Whilst prisons were becoming more professional and the new police forces more organised, the days of part-time amateur policemen had still not been left behind entirely. P.C. Jeffs, in the story, represents a new generation of professional uniformed Policeman. The Northamptonshire Police Force had been in existence since 1840, but despite this the old world had not disappeared completely by the 1870s. The parish constable - epitomised by Mr. Coy, who held the office in Whittleham in the novel - was an unpaid part-time post dating back to the reign of King Edward I. Their duties were being taken over by the new Police Forces, but they still persisted in some places. Coy combined the role with that of the village blacksmith and his other duties might have included anti-poaching patrols, policing the orchards, assisting with the raising of local militia's, dealing with vermin and no doubt also fighting off a myriad of other complaints from villagers.

As well as Police forces and aspects of Nottingham's life and buildings there are other remnants of the world of The Daylight Thief that survive in some form today: the Northamptonshire hunts, the popularity of horse racing and Newmarket's place at the heart of that world, not to mention British military excursions abroad (it is chastening to think that Turkey is literally bordering on conflict with Russia as I write this, as it was in 1853 in The Crimea). Other things have thankfully passed into history. You might count hiring fairs and open air boxing events in this category, although perhaps you might also argue that job fairs (and job centres?) might be the modern day equivalent of the former. As Jack's journey progressed bare knuckle boxing started to become more and more a thing of the past as regulated events became popular, this paved the way towards some of the rules of the sport that we might recognise today - and yes, there really was a fighter called Wolf Bendorf!

And what of the class system? It still exists today, of course, albeit perhaps less openly. During the years of the nineteenth century covered by The Daylight Thief the aristocracy were being challenged by a new middle and upper class who were products of the new industries. These self made men - such as Trevithick, Cadbury, Fry, Rowntree, Burberry, Boot and others - became the new aristocracy. Although many of these men were philanthropists, their workers still had little hope of climbing the social ladder themselves.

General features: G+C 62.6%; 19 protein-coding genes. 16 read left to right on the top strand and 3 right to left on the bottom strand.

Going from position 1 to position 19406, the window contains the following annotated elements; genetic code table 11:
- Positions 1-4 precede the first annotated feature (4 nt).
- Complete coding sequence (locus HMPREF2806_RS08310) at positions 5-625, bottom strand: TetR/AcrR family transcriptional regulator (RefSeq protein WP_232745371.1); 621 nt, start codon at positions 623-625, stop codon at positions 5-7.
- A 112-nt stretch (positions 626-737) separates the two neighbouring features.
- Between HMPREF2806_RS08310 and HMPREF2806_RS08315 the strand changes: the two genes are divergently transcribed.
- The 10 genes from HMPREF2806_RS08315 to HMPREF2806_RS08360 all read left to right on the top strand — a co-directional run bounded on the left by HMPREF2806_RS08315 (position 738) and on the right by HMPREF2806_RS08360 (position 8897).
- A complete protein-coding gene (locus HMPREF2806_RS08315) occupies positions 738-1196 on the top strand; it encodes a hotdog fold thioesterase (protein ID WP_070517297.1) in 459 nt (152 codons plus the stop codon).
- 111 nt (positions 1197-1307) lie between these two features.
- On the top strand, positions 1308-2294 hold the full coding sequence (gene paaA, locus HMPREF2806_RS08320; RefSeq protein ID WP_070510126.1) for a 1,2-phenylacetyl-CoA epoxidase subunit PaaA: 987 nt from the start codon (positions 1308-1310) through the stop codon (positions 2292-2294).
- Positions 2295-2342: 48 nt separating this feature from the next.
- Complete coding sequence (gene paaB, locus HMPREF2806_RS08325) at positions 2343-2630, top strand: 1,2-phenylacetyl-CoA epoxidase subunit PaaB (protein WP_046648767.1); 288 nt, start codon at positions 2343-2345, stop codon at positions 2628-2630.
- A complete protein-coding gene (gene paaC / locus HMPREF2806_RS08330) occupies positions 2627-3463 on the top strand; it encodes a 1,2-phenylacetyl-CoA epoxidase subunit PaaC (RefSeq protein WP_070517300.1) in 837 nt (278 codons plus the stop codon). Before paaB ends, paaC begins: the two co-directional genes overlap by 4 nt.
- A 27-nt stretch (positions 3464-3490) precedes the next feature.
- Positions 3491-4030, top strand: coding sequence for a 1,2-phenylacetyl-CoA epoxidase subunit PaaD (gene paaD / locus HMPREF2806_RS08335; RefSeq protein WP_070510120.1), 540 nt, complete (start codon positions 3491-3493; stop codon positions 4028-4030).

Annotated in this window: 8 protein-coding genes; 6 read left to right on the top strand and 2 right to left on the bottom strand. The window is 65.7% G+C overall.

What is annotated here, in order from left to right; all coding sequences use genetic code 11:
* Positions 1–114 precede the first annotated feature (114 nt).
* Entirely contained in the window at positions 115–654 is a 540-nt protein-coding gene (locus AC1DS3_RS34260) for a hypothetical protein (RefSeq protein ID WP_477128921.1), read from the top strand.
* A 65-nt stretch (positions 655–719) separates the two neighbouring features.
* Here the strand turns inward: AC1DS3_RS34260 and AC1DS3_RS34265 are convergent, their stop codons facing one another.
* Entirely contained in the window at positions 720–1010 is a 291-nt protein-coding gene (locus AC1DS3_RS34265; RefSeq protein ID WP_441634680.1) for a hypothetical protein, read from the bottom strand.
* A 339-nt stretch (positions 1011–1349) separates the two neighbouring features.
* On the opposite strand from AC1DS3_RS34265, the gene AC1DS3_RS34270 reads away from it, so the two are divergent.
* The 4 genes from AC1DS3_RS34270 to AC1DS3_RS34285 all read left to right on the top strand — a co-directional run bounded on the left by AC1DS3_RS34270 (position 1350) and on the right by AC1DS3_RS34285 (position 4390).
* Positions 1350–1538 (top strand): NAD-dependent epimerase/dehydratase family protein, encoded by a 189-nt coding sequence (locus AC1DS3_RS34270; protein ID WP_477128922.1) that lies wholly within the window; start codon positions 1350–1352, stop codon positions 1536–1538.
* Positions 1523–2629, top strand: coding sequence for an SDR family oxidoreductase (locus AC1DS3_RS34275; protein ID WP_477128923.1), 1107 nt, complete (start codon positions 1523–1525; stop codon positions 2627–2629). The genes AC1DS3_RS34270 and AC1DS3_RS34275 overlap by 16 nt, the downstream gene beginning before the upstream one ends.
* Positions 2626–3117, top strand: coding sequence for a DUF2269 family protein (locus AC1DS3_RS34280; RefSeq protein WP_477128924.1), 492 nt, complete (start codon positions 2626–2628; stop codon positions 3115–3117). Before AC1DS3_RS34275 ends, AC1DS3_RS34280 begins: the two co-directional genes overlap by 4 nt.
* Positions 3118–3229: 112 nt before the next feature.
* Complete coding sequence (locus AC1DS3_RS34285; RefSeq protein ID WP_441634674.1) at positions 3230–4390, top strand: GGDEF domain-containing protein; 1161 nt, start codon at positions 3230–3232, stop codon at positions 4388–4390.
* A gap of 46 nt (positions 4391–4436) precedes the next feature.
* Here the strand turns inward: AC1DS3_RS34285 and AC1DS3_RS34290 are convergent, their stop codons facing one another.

Below: Nottingham's very own self-made man, Jesse Boot, who was later created Baron Trent. Photograph by Clem Rutter (www.clemrutter.net) .

description

Jack might also have looked at some of his artistic heroes as a sign of hope, as some of these men too rose into these starred ranks from nowhere - Turner, the son of a wig-maker, makes a fleeting appearance in the story. Edwin Landseer, the son of an engraver, rose to the knighthood. As we agonise as a society today about social mobility, it was certainly possible to better yourself in the 19th Century, but there were limits... particularly when it came to inter-class relationships.

Freda Deverick came from a colonial aristocracy; a family which, as we later discover, also made its name from trade - albeit in India. Unlike Jack - the silent rebel - Freda rebels more demonstrably against her class when we first meet her. You might say this rebellion is a physical one - and it has consequences for Jack, but that class divide between the son of a shoemaker and the daughter of an upper class colonial official cannot so easily be overcome. A hundred or so years later we find that this particular divide can still exist today as the story of our modern day protagonist, Simon Smith, unfolds.

The Victorian world of The Daylight Thief might seem at first encounter to be the same 'foreign country', experienced by L.P. Hartley's Leo in The Go-Between, but if you dig deeper you can find that the ghosts and shadows of our nineteenth century forbears linger still. You might pick out the opening up of some limited social mobility, the shift of populations into the big urban centres, the consequent changes to town planning or the embracing of new technologies to highlight this. However, I believe that it is in the genes, social standing, relationships and aspirations that are passed down between generations where this is most manifest . This is - at least in part - what The Daylight Thief is about.

... oh, yes... before I forget ... there really was an aurora borealis visible in Southern England in October 1870!
 •  0 comments  •  flag
Share twitter circle
No comments have been added yet.